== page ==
What if you had an illness that destroyed one of your vital organs? What if you only had one chance to make it through the next year of your life? And that chance was not guaranteed? But without taking that chance you might not live another year?
What if you could have a second chance at your life?
A few months ago I wrote about the realities of transplant surgery, based on our personal experience of my husband’s cornea transplant. It’s something very few of us actually think about. Until it happens to us.
A few short months ago, a coworker of my husband’s underwent a lifesaving kidney transplant. In this situation the donor was delighted to be able to give the gift of her kidney to someone who desperately needed it. Because that person who needed it was her father. As she said, she had two working kidneys, and she only needed one. And after four months, both donor and recipient are doing fine!
That was a special situation. As our friend’s daughter said, you only need one kidney in order to live.
But you can’t live without a heart. Or lungs. Or a liver. Sure, you can donate one lung, or a portion of your liver, pancreas, or even your intestines. There have even been a few rare cases in which a family member has donated one of their eyes to another family member in order to give them the gift of sight. But such cases are, as we said, extremely rare, and not encouraged by the medical profession.
When the actual reality of organ donation hits home, when you or a loved one are facing an organ donation procedure to save a life, your mind goes in so many directions at one time that you don’t know which direction to walk in. Because it’s almost always a procedure involving an organ that is only available due to the death of someone else.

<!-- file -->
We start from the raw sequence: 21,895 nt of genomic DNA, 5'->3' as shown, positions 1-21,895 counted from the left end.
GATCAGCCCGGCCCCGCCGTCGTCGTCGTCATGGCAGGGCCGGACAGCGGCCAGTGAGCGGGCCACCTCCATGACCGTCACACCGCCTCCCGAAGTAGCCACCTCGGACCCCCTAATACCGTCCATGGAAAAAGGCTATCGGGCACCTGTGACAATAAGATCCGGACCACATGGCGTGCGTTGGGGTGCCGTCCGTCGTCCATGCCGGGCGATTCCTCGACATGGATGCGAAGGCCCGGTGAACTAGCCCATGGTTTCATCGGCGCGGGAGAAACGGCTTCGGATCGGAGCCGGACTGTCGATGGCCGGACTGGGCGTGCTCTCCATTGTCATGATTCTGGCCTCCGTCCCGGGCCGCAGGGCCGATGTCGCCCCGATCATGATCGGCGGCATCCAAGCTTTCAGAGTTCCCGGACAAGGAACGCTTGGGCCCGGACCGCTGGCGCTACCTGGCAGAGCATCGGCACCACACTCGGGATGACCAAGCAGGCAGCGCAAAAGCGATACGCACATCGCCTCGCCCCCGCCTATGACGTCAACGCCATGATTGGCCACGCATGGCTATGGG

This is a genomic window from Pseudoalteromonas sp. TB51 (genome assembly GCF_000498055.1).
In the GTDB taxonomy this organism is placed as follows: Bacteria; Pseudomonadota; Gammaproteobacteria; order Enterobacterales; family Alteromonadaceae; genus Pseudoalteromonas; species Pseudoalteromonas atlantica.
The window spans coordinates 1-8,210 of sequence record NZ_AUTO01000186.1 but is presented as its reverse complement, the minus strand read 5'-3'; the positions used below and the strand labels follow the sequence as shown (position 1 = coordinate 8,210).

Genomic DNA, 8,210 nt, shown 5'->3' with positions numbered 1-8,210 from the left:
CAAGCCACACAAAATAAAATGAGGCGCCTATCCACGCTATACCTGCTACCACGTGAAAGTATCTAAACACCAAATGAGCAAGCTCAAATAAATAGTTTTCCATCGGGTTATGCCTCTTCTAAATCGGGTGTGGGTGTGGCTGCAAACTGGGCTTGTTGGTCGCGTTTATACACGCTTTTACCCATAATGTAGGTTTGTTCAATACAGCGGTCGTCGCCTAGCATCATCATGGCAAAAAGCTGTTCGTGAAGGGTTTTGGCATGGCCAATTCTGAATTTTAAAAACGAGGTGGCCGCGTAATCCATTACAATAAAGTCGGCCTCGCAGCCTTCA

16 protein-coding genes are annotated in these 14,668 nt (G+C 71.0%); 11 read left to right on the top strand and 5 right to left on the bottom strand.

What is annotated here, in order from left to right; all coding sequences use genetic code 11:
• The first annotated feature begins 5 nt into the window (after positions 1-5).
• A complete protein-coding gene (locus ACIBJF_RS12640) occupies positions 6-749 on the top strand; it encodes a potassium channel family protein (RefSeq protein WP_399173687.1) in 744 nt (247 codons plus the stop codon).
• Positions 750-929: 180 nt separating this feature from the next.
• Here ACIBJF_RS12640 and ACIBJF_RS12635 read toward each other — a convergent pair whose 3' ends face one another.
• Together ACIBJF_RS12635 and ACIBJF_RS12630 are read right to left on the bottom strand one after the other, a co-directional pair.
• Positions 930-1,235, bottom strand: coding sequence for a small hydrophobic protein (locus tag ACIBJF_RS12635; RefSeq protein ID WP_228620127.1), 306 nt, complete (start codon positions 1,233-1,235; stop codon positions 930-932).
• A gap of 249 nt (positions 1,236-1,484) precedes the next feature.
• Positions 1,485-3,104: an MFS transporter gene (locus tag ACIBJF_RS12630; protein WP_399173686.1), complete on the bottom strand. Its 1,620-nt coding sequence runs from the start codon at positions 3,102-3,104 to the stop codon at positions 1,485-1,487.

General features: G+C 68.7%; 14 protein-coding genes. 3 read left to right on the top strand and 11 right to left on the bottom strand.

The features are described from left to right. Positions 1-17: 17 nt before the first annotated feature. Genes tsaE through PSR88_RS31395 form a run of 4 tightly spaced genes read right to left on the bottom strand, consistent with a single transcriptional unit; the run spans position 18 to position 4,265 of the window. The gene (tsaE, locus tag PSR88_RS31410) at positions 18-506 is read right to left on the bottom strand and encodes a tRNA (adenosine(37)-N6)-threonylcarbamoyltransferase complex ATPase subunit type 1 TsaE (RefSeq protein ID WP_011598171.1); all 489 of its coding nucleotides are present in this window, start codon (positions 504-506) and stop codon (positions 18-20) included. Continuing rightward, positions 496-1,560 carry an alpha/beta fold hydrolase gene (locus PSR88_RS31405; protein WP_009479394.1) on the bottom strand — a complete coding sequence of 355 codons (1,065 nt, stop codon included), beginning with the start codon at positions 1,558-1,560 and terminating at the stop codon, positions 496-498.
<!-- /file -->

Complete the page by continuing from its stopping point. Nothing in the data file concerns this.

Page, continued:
As a Christian, how do you pray for that? You certainly don’t want to pray for someone to die. But for the majority of organ transplants, that’s what happens. Someone has to die in order for those organs to be donated.
It’s a sobering thought. One you don’t think about until you’re in that place. I can’t begin to describe it.
Recently a friend of ours was told she needed a double lung transplant. And needed it soon… That’s a lot bigger than our friend’s kidney transplant or my husband’s partial cornea transplant. She was put on a waiting list and told she’d be notified when the lungs were available.
Which meant someone had to die.
And then, less than two weeks later, they got the call. A pair of lungs were available. In the transplant world, that’s a quick response.
Someone had died. And so they headed to the hospital.
Only to be told that everything wasn’t quite ready for them. You see, there is so much more involved in the whole procedure than any of us would ever think about. At least, those of us who are watching from the outside, just waiting and praying that our friend will get the desperately needed organs in time. The lungs were functioning perfectly, but there was still a problem. They hadn’t yet decided who was to receive the heart yet, and until they did, they couldn’t harvest the organs.
The donor was on life supports. The body was alive, but the spirit, the soul, the essence of who the donor had been, was already gone. The brain had already ceased to function. For all intents and purposes the donor was dead. But the body was still functioning…with help.